When was the last time you asked yourself what your dream life could be? For most, lives lived as adults are rife with reacting and responding to the facets of ones’ life. Only a few feel that they are living the life that they were meant to live. The need to go to college pulls towards the future promise of more meaningful work. And the more meaningful work is sometimes elusive because of real impacts such as family needs and mortgage payments. For some, it is easy for forget what that dream life was supposed to be in the first place. The moral compass gets thrown off a bit. The body get a little less love. The ability to be present is a little sidetracked. It might be tough finding the time to even get back to the self to ask this really fun question.
Therefore, one of our most favorite homework exercises for our clients is about the five year self, and I can wholeheartedly say that manifesting this dream life is totally possible. The exercise starts by asking our clients to write a real-time answer to the following statement: Imagine yourself five years into the future. An old friend walks up to you and says, “What do you do?” Answer in the present tense, use no more than five sentences. The key to this exercise is that there are no real or perceived constraints in this future reality; financial, geographical, relational or otherwise. The sky is truly the limit.
Removing the constraints allows for the imagination to kick in, which frees the brain up to stop worrying so much about the logistics and perceived hurdles of such an answer. Why is this so key? The answer to this lies in the deep need that our brains have to rely on that which is familiar, instead of that which is unknown. Harvard psychologist Dan Gilbert is very focused on the future self and how the brain makes selections as a result. One of his great descriptions of this brain selection is from his TED talk in 2014, where he describes the battle as “the ease of remembering versus the difficulty of imagining.*” It is as if our default is to do what we know, because we actually have a neural-memory for that knowledge in our brain.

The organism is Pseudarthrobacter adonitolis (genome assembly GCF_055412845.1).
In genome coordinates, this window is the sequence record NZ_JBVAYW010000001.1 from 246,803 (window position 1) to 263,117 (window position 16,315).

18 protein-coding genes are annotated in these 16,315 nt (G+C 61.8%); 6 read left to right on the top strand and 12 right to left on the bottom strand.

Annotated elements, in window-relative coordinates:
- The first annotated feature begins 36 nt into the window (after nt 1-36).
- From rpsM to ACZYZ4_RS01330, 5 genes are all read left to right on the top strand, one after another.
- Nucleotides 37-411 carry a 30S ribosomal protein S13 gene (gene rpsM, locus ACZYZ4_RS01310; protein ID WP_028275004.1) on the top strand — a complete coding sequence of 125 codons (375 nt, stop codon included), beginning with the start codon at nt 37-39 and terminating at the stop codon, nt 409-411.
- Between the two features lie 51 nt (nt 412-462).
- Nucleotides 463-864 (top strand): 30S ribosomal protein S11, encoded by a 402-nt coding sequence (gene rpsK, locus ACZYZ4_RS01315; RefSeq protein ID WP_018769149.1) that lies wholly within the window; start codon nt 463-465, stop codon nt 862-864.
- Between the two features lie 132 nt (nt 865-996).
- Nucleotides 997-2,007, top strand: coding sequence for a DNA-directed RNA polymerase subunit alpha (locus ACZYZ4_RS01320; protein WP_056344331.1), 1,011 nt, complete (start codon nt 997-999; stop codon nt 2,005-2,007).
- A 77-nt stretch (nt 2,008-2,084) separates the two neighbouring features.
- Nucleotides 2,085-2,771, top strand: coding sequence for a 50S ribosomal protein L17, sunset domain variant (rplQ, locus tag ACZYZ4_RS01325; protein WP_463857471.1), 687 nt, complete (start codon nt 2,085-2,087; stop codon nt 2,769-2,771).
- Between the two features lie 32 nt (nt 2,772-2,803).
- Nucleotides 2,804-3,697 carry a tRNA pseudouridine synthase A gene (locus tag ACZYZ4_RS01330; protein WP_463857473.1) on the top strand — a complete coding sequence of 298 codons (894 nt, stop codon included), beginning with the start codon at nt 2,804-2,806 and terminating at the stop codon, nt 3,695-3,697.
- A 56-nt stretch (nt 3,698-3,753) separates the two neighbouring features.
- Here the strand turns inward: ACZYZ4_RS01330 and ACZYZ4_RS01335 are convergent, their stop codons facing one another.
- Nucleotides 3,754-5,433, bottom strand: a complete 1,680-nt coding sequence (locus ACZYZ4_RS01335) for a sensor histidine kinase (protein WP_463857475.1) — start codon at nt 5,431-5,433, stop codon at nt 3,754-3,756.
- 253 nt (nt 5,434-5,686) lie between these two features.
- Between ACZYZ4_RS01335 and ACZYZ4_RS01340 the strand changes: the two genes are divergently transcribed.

The goal of the five year self exercise is to step into the shoes (or flip flops) of that five year future self, thereby creating a future neural pathway. We ask our clients to be there physically, as if they are watching themselves on a movie screen. What does the air smell like? What type of people are in your presence? What are your daily tasks? What does the space around you look like? How do you feel with these shoes on? From this self, our clients come back to the present. From this new knowing, a meaningful step in this new direction begins to emerge. It is really cool to witness this. I actually love this process more than chocolate.
Finally, I can’t emphasize enough the importance of the five year part. Having enough time to really find that future self is important, which could mean moving to a new state, transforming and realizing a new mission statement for a client’s organization, or leaving a job and starting a new company. It also helps keep our brain from having to rely on historical ways of being and by avoiding the litany or “parade of horribles**” of reasons to stay put in the present way of being. As a coach or facilitator, we are there to help keep our clients on track by guiding them towards the future self that is in their best interests. Once our clients start building a new path towards this future self, a new neural pathway can be built for the exciting and fun voyage towards that dream life.
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*As part of our team meeting every week, we discuss a TED talk to help us stay innovative and nimble to best be of assistance to our clients. A few weeks ago we discussed Dan Gilbert’s The psychology of your future self, which further supported the importance of this exercise as an opener for the work we do with our clients.
** Yes, I am a lawyer, so Supreme Court and Yogi Berra references will inadvertently show up in these posts. I can’t help it. 🙂